Grand Union Orchestra: Music and Movement
Take just one piece. Halfway through Rhythm Of Tides, Grand Union's allegorical tale of Portugal and its voyages of discovery and colonization, comes the funky, soulful "Rivermouth." It is quite simple in structure. The stringed pipa of Chinese instrumentalist Wen Xin Zhao takes us first to Macao and the furthest reaches of Portugal's Eastern empire, but is connected to the West first through Louise Elliott's flute and Brenda Rattray's voice and then through subtle brass and woodwinds to the fine rhythm section of bassist Keith Morris and drummer Brian Abrahams, and to Portugal itself through the voice of guitarist/singer Mingo. It's a classic example of GUO's ability to create music that defines the place and time of its subject matter without resort to artifice. Eat your heart out Giacomo Puccini! But then, these musicians unite, through their own histories, these different countries and cultures.
"The Notes Of Perfume," from If Paradise, offers another such moment with the sexual tension generated here between the voices of Lucy Rahman and Akash Sultan, echoed by the dancing interplay of Louise Elliott's flute and Yousuf Ali Khan's tabla. Not jazz enough? How about the East-meets-West funk of "The Song Of Separation" or the more traditional big band swing of "Collateral Damage"? This is a band of virtuosos musicians whether from jazz like trumpeter Claude Deppa, or saxophonists Tony Kofi, Phil Todd, Chris Biscoe or Louise Elliott, or from the musics of the Far East like sitarist Baluji Shrivastav, percussionist Yousuf Ali Khan or gu zheng (Chinese harp) player Zhu Xiao Meng. How many bands can move with such ease and certainty across so vast a musical landscape and still play the blues with the authority of "The Perfumes Of Paradise Blues"?
Migration and movement recur as themes in the musical world of Grand Union. A recent performance premiered two such works in The Golden Road and The Unforgiving Sea, which explored the histories of the legendary Silk Road and of the seafaring empires of Europe. Featuring the BBC's Concert Orchestra, a recording already exists which may one day see the light of day, but the vitality and theatricality of the event cries out for a DVD. Until then, perhaps The Rhythm Of Tideswith its focus on Portugal, its colonies and colonial warsbest illustrates how music, lyrics and history intersect in a Grand Union project.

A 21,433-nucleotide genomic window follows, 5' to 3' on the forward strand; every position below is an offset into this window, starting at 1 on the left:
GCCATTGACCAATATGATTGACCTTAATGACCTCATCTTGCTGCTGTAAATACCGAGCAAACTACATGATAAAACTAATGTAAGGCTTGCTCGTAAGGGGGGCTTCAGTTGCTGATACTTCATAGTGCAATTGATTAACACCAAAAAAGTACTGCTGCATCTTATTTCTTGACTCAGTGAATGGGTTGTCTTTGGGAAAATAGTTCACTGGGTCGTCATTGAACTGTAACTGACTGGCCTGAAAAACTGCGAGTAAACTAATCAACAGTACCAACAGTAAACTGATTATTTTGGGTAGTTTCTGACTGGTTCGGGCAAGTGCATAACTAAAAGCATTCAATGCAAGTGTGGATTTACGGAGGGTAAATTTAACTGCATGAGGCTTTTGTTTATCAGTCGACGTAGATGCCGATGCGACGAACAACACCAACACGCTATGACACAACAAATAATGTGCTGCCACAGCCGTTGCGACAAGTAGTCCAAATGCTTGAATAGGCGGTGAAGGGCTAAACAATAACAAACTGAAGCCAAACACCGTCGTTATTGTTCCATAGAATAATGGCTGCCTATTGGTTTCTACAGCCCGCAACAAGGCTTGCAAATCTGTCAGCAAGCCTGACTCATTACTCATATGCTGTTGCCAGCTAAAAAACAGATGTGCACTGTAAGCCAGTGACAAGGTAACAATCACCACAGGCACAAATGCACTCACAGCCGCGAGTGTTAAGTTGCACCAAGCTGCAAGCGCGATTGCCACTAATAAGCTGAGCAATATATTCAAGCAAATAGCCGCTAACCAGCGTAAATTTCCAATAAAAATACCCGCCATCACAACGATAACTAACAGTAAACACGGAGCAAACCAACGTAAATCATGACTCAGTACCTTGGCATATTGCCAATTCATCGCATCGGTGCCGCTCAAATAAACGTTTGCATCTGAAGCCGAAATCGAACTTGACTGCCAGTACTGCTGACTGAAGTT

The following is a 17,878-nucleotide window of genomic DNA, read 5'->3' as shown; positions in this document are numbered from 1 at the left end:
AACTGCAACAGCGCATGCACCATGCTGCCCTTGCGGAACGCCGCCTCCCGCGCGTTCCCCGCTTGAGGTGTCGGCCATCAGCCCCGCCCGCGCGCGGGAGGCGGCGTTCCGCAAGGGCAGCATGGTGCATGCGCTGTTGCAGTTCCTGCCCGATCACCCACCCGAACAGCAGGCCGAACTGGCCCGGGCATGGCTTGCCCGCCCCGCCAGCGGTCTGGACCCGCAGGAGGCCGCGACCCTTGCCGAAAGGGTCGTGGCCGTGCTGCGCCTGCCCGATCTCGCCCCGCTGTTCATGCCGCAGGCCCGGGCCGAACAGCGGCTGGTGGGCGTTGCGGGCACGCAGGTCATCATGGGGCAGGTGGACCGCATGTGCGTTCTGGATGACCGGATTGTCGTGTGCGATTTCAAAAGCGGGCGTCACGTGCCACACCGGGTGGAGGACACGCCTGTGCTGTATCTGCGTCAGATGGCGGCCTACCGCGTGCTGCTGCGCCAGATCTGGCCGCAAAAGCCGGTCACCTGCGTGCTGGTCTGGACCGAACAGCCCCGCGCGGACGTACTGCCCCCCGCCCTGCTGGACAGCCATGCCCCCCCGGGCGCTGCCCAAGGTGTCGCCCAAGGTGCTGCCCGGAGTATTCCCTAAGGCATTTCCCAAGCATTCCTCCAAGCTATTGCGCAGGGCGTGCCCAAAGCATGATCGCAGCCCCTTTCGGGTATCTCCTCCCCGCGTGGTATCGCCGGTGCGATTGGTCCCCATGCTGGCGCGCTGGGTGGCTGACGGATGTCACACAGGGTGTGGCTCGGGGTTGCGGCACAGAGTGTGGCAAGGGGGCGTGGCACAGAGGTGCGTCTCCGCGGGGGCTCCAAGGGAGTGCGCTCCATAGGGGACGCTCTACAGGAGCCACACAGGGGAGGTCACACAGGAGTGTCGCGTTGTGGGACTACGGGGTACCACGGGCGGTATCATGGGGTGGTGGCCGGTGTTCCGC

The Rhythm Of Tides had a remarkably long gestation, beginning with Haynes' first visit to Portugal, then under the Salazar dictatorship, as a working musician in the late sixties. He got to hear Fado and bossa nova courtesy of some students from Lisbon and through a Brazilian guitarist-singer called Ubirajara. Returning in 1975, shortly after the revolution, Haynes met a people now actively engaged in restoring democracy to their country, and then, whilst on a trip to Darwin in Australia, he came into contact with its exile community from East Timor, itself once a Portuguese colony. With the help of a bursary, Haynes returned to Lisbon and discovered something intriguing both politically and musically.
"In Lisbon in the sixties, Brazilians dominated its musical life but I had this hunch that after the collapse of the empire, there would be lots of African musicians and I wasn't wrong [laughs]. There were musicians from Angola, Cape Verde, Guinea Bissau, Mozambiquefrom all over, in fact. It was then that I began to have this idea of a show describing end of empire but through Portuguese eyes because they have a much stronger idea of migration in Portugal. You may not know this, but during its empire there was a net export of people. It wasn't a large country but they had to staff this extraordinary widespread and contiguously administered empire."
Haynes fell in love with both the music and poetry of Portugal and its now ex-colonies but he was also shocked by what he learned of the effects of empire on these countries and on Portugal itself. The anti-imperialist wars of Angola, Mozambique and elsewhere had taken a heavy toll.